Mark Goldblatt attends an MLA conference and gives Professor Turtleneck the what-for:

As the session was winding down, I decided to ask a question. This is something I habitually do after such discussions; it’s sadistic act, the academic equivalent of shooting fish in a barrel, and it speaks badly of my character. I directed my question to Professor Turtleneck though it could as well have been addressed to virtually anyone in the room. Recalling his notion of a “state of semi-erudition” that characterized those who support President Bush’s war on terrorism, I pointed out that many of Bush’s supporters would characterize the antiwar movement in much the same way. “As an epistemological matter,” I asked, “how do you deal with the fact that each side sees the other as uninformed? You don’t want to make the claim that your knowledge is somehow privileged, do you?”

There was an awkward, slightly panicky pause after I asked this.

Professor Turtleneck began his response by saying he’d cut a lot out of the paper he’d read and then segued into an utterly irrelevant tap dance about Adorno’s own epistemological presuppositions. He was interrupted after a minute by a man sitting behind me, who called out, “You’re not answering the question! You can’t deny that you’re making a claim to knowledge here!”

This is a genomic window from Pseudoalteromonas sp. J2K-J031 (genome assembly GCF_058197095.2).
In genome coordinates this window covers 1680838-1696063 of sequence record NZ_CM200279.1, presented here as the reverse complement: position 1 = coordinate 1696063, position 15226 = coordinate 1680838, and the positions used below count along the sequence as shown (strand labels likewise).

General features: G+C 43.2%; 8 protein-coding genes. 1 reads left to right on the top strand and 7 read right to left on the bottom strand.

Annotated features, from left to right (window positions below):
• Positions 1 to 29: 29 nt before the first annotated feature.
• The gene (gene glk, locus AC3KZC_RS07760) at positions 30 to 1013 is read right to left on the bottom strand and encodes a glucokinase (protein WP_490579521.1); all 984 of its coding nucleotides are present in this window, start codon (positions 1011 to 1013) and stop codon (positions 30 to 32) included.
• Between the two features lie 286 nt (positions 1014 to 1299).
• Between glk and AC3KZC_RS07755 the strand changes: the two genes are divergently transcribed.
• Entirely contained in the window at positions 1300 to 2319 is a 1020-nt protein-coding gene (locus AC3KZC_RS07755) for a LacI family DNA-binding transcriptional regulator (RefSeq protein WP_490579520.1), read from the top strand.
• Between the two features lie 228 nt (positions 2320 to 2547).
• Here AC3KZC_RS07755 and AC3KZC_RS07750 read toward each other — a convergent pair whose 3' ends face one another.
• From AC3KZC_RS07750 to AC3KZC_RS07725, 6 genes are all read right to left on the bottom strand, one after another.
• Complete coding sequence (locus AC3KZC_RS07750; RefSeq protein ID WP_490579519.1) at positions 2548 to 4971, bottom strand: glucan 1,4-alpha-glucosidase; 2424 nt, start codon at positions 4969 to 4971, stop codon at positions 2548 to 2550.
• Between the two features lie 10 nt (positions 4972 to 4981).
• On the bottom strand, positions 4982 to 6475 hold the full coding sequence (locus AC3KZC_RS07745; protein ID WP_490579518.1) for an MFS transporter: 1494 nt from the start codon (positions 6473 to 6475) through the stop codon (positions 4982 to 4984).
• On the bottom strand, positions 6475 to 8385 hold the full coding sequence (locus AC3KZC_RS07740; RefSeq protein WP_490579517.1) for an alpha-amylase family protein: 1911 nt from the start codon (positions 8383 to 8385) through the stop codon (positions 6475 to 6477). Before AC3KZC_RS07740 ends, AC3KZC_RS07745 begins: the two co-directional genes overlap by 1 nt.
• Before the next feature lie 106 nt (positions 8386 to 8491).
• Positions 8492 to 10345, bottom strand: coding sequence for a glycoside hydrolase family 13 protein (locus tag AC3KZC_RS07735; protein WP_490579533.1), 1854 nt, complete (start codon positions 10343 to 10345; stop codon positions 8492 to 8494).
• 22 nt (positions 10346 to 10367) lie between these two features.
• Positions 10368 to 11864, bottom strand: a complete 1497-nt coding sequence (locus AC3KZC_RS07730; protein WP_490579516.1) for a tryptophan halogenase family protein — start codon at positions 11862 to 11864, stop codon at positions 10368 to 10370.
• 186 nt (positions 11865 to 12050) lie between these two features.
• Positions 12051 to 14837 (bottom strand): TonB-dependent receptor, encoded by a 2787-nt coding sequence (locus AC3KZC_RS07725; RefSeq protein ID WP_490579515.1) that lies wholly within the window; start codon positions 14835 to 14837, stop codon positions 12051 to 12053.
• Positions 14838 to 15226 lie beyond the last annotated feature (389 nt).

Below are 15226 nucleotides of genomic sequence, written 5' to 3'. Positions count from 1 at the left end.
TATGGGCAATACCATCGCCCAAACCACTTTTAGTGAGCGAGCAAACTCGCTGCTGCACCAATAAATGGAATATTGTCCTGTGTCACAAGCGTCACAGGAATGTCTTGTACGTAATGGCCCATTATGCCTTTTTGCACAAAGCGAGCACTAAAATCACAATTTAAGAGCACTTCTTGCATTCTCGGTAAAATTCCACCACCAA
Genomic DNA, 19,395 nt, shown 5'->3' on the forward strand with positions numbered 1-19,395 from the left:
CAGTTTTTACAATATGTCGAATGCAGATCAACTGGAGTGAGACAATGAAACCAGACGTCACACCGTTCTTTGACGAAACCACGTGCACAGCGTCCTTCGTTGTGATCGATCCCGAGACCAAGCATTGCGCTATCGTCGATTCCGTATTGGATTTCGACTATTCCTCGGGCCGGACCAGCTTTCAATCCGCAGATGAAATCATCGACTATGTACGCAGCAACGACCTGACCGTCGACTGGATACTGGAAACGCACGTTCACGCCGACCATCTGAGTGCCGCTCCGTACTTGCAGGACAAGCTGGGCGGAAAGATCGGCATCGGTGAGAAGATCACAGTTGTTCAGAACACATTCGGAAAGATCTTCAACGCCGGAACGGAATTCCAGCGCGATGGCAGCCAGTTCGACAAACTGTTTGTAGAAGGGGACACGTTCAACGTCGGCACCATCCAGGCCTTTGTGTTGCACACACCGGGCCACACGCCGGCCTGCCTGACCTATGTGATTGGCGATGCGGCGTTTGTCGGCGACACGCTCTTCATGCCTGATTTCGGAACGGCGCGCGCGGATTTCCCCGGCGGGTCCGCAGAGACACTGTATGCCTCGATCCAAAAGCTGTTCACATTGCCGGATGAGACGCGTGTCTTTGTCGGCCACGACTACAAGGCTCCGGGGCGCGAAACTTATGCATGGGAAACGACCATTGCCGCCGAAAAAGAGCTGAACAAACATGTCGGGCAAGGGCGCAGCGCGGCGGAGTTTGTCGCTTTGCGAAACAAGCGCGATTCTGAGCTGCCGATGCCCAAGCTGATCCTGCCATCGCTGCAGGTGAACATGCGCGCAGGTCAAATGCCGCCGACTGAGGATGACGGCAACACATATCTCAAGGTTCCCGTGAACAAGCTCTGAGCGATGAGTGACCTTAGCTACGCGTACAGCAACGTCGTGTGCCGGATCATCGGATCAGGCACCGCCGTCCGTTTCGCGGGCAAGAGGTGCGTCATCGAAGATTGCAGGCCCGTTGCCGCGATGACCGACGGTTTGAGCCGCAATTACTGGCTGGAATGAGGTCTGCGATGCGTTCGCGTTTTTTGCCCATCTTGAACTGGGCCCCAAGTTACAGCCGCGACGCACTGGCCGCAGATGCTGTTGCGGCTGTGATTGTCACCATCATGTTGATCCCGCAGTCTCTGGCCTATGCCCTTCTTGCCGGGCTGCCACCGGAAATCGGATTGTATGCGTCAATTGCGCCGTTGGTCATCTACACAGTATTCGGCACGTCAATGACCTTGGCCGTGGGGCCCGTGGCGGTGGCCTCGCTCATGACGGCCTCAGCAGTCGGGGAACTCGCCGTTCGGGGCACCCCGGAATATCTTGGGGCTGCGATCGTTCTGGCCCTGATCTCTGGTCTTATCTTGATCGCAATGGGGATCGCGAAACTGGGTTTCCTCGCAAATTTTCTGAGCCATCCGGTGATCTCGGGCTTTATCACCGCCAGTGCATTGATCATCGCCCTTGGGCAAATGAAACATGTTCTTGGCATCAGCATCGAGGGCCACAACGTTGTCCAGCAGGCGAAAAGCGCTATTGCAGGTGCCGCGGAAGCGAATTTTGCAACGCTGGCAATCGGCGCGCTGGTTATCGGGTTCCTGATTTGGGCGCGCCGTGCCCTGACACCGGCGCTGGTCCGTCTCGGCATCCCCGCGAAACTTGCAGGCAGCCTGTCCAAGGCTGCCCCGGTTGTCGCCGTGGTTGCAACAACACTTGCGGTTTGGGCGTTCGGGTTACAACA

“I’m not denying that,” Professor Turtleneck insisted. “I’m only saying that Adorno would say . . .”

If Turtleneck’s intellectual father, so to speak, is Adorno, then his grandfather is Marx, who theorized that everyone’s thought is determined by his class, and thus his opponents were merely bourgeois apologists. Only Marx himself, and possibly Engels, are exempt from this iron law.

His great-grandfather is Kant, inventor of the noumenal (“real”) world, as distinct from the phenomenal world, which we actually perceive. Nothing can be known about the noumenal world except that it exists, and even that much only if you’re Kant.

His great-great-grandfather is Plato, who held that an ideal version of everything exists in some region too bright for human eyes to gaze upon directly — unless they’re Plato’s.

Archimedes said that, with a lever and a place to stand, he could move the world. Like all of his illustrious predecessors, all Professor Turtleneck lacks is a place to stand.

We may conclude, incidentally, that regression to the mean is as much a rule in intellectual families as in actual ones.

(Thanks to the Blowhards for the link.)

(Update: Cinderella and Jim Ryan comment.)

Aaron Haspel | Posted February 10, 2003 @ 8:31 AM | Philosophy

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